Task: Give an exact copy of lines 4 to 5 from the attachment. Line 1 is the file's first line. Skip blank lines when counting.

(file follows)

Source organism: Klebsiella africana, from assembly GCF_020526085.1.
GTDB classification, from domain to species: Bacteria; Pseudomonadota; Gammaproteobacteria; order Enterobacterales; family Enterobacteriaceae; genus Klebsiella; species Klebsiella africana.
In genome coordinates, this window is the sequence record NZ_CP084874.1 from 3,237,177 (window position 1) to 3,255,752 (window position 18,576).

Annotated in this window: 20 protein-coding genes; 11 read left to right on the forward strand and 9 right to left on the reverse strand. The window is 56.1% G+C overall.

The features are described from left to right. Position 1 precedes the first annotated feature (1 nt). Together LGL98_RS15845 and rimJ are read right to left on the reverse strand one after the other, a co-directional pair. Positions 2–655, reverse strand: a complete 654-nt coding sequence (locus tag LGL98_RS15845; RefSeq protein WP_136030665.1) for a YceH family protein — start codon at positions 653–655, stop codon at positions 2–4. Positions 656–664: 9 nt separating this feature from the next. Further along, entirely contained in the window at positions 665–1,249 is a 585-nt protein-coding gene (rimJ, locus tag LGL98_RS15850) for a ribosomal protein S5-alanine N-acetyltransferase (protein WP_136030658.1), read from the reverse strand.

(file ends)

Annotated in this window: 20 protein-coding genes; 11 read left to right on the forward strand and 9 right to left on the reverse strand. The window is 56.1% G+C overall.

The features are described from left to right. Position 1 precedes the first annotated feature (1 nt). Together LGL98_RS15845 and rimJ are read right to left on the reverse strand one after the other, a co-directional pair. Positions 2–655, reverse strand: a complete 654-nt coding sequence (locus tag LGL98_RS15845; RefSeq protein WP_136030665.1) for a YceH family protein — start codon at positions 653–655, stop codon at positions 2–4. Positions 656–664: 9 nt separating this feature from the next. Further along, entirely contained in the window at positions 665–1,249 is a 585-nt protein-coding gene (rimJ, locus tag LGL98_RS15850) for a ribosomal protein S5-alanine N-acetyltransferase (protein WP_136030658.1), read from the reverse strand.